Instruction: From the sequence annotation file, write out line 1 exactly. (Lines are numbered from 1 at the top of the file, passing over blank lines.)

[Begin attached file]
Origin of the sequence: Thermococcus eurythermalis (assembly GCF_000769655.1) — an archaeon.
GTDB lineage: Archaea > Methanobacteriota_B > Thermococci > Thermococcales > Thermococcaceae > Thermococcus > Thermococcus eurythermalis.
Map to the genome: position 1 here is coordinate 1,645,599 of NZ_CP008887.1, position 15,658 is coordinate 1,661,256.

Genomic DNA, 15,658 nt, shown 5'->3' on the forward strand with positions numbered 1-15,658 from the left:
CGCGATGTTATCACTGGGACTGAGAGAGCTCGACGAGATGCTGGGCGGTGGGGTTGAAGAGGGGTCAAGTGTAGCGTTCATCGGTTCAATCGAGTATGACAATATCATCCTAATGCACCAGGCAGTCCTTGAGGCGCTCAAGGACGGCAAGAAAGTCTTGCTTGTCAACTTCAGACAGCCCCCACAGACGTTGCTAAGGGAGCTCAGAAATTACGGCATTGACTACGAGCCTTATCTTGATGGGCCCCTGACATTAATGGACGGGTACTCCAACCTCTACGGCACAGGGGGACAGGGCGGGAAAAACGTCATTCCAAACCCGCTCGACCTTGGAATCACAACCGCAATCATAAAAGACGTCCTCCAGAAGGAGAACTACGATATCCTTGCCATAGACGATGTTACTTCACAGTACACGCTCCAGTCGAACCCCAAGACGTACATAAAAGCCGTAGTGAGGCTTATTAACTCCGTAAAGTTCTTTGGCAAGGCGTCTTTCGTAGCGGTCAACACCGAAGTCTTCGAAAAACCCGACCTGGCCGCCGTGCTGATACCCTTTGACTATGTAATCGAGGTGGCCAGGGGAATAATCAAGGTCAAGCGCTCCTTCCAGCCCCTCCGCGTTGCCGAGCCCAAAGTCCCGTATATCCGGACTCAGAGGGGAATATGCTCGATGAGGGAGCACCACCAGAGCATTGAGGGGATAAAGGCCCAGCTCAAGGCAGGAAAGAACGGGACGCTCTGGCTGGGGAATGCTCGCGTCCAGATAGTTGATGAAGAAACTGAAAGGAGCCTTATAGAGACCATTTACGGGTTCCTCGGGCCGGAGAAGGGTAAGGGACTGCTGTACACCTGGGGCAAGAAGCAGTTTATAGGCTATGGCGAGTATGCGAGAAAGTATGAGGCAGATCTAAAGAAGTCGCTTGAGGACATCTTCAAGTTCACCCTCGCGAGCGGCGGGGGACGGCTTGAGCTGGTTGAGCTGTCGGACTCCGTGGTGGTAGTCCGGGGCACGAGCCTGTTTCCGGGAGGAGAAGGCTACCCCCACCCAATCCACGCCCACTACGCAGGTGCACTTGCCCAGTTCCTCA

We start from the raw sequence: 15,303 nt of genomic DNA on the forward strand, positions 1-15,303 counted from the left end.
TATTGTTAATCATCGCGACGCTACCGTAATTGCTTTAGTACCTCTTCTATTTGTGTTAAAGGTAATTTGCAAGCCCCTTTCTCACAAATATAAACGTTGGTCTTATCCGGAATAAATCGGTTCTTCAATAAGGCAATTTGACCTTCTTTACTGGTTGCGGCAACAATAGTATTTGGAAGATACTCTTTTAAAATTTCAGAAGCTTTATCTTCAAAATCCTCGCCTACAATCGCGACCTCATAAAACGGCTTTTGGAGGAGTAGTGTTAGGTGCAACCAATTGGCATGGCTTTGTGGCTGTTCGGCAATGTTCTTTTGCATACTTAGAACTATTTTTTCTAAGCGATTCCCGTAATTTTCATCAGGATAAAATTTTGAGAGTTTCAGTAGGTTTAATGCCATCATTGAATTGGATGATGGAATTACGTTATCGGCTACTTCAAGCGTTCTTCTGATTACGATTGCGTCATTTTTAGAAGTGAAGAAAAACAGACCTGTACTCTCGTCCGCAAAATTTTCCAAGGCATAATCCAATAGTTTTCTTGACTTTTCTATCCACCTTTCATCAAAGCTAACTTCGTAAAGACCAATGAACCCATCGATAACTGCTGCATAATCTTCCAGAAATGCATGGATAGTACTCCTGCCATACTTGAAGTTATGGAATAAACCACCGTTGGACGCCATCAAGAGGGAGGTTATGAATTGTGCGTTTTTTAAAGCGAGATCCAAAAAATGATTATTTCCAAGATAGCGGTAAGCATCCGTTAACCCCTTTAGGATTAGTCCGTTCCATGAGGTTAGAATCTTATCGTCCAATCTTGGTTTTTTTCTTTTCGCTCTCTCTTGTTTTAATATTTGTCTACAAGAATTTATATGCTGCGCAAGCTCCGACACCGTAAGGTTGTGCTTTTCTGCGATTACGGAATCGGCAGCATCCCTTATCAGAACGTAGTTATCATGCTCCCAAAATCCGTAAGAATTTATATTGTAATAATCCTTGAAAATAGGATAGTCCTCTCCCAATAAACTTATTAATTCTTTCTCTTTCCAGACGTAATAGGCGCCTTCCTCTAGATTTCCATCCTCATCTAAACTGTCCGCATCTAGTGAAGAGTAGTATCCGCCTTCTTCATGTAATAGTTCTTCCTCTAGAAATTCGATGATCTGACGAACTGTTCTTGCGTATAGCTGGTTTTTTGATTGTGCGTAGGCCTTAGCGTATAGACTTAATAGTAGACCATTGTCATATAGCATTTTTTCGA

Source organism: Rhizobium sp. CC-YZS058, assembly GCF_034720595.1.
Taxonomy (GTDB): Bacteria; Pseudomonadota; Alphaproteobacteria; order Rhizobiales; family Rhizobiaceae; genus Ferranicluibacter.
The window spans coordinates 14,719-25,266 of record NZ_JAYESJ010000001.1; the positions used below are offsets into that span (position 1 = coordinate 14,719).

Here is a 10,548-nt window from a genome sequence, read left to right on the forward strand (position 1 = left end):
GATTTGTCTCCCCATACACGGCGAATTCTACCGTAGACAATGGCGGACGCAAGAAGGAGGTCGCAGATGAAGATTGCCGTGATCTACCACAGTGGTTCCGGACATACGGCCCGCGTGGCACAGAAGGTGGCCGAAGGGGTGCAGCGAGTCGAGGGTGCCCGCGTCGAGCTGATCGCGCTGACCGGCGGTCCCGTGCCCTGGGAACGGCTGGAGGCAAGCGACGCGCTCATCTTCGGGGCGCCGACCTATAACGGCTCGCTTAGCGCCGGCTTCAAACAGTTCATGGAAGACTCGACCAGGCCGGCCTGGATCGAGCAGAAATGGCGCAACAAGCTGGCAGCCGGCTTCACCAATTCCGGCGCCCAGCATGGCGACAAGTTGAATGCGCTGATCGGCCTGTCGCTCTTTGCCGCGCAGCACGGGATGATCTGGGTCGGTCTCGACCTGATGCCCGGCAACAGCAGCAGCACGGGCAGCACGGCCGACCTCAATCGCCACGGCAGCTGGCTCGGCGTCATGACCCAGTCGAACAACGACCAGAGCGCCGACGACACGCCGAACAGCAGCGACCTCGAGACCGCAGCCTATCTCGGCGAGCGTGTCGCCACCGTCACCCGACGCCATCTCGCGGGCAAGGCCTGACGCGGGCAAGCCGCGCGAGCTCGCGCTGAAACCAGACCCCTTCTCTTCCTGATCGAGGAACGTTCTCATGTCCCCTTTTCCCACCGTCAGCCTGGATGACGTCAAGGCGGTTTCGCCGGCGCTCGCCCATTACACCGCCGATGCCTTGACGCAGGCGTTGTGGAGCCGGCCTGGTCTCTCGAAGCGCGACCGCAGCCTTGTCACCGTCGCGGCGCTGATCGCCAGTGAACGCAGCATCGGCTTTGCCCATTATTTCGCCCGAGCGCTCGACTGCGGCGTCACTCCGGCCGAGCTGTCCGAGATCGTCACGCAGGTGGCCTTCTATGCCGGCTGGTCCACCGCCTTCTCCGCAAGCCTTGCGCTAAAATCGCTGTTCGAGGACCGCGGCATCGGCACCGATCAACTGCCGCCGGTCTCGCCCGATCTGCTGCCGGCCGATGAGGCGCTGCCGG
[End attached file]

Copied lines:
Origin of the sequence: Thermococcus eurythermalis (assembly GCF_000769655.1) — an archaeon.